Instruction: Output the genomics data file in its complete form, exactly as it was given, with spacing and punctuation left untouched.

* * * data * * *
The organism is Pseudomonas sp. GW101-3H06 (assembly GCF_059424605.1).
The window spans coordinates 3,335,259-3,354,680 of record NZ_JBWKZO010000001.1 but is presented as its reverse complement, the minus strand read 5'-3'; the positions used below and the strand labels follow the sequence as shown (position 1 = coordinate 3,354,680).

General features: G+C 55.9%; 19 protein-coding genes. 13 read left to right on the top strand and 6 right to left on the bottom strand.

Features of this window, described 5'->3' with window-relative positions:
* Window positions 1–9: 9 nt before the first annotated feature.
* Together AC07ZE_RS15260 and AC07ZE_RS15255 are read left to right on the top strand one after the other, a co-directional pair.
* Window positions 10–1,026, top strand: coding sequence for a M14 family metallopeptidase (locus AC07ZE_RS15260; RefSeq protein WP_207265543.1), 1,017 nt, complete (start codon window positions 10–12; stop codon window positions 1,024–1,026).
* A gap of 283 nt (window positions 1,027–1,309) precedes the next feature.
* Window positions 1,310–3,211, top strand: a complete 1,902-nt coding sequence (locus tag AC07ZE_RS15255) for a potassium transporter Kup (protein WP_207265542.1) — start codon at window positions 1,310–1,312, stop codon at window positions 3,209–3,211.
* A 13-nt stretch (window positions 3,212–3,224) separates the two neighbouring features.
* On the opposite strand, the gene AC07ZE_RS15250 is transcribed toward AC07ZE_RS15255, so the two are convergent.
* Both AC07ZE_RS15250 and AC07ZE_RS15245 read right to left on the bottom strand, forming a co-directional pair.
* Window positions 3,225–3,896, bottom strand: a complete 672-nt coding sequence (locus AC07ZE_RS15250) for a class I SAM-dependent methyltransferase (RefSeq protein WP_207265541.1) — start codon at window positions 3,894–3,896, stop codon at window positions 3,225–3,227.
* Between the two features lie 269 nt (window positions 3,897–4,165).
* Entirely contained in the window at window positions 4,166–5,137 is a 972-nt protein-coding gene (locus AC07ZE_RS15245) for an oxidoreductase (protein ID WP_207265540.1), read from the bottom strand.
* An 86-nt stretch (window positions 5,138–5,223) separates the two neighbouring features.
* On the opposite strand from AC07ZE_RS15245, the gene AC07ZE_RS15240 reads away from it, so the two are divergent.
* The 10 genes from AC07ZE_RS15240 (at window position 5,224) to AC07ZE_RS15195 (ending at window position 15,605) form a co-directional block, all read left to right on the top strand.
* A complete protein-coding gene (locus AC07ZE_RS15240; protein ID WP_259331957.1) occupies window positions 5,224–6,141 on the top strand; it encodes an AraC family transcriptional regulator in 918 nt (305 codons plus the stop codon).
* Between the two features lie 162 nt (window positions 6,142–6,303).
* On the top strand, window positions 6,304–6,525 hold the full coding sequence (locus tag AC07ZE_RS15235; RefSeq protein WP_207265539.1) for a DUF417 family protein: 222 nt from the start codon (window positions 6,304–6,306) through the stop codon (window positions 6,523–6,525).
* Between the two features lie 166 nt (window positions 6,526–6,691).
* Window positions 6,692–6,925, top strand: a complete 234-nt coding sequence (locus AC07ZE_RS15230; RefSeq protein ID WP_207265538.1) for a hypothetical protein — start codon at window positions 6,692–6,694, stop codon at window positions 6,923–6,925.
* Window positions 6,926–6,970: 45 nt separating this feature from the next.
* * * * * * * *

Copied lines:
The organism is Pseudomonas sp. GW101-3H06 (assembly GCF_059424605.1).
The window spans coordinates 3,335,259-3,354,680 of record NZ_JBWKZO010000001.1 but is presented as its reverse complement, the minus strand read 5'-3'; the positions used below and the strand labels follow the sequence as shown (position 1 = coordinate 3,354,680).

General features: G+C 55.9%; 19 protein-coding genes. 13 read left to right on the top strand and 6 right to left on the bottom strand.

Features of this window, described 5'->3' with window-relative positions:
* Window positions 1–9: 9 nt before the first annotated feature.
* Together AC07ZE_RS15260 and AC07ZE_RS15255 are read left to right on the top strand one after the other, a co-directional pair.
* Window positions 10–1,026, top strand: coding sequence for a M14 family metallopeptidase (locus AC07ZE_RS15260; RefSeq protein WP_207265543.1), 1,017 nt, complete (start codon window positions 10–12; stop codon window positions 1,024–1,026).
* A gap of 283 nt (window positions 1,027–1,309) precedes the next feature.
* Window positions 1,310–3,211, top strand: a complete 1,902-nt coding sequence (locus tag AC07ZE_RS15255) for a potassium transporter Kup (protein WP_207265542.1) — start codon at window positions 1,310–1,312, stop codon at window positions 3,209–3,211.
* A 13-nt stretch (window positions 3,212–3,224) separates the two neighbouring features.
* On the opposite strand, the gene AC07ZE_RS15250 is transcribed toward AC07ZE_RS15255, so the two are convergent.
* Both AC07ZE_RS15250 and AC07ZE_RS15245 read right to left on the bottom strand, forming a co-directional pair.
* Window positions 3,225–3,896, bottom strand: a complete 672-nt coding sequence (locus AC07ZE_RS15250) for a class I SAM-dependent methyltransferase (RefSeq protein WP_207265541.1) — start codon at window positions 3,894–3,896, stop codon at window positions 3,225–3,227.
* Between the two features lie 269 nt (window positions 3,897–4,165).
* Entirely contained in the window at window positions 4,166–5,137 is a 972-nt protein-coding gene (locus AC07ZE_RS15245) for an oxidoreductase (protein ID WP_207265540.1), read from the bottom strand.
* An 86-nt stretch (window positions 5,138–5,223) separates the two neighbouring features.
* On the opposite strand from AC07ZE_RS15245, the gene AC07ZE_RS15240 reads away from it, so the two are divergent.
* The 10 genes from AC07ZE_RS15240 (at window position 5,224) to AC07ZE_RS15195 (ending at window position 15,605) form a co-directional block, all read left to right on the top strand.
* A complete protein-coding gene (locus AC07ZE_RS15240; protein ID WP_259331957.1) occupies window positions 5,224–6,141 on the top strand; it encodes an AraC family transcriptional regulator in 918 nt (305 codons plus the stop codon).
* Between the two features lie 162 nt (window positions 6,142–6,303).
* On the top strand, window positions 6,304–6,525 hold the full coding sequence (locus tag AC07ZE_RS15235; RefSeq protein WP_207265539.1) for a DUF417 family protein: 222 nt from the start codon (window positions 6,304–6,306) through the stop codon (window positions 6,523–6,525).
* Between the two features lie 166 nt (window positions 6,526–6,691).
* Window positions 6,692–6,925, top strand: a complete 234-nt coding sequence (locus AC07ZE_RS15230; RefSeq protein ID WP_207265538.1) for a hypothetical protein — start codon at window positions 6,692–6,694, stop codon at window positions 6,923–6,925.
* Window positions 6,926–6,970: 45 nt separating this feature from the next.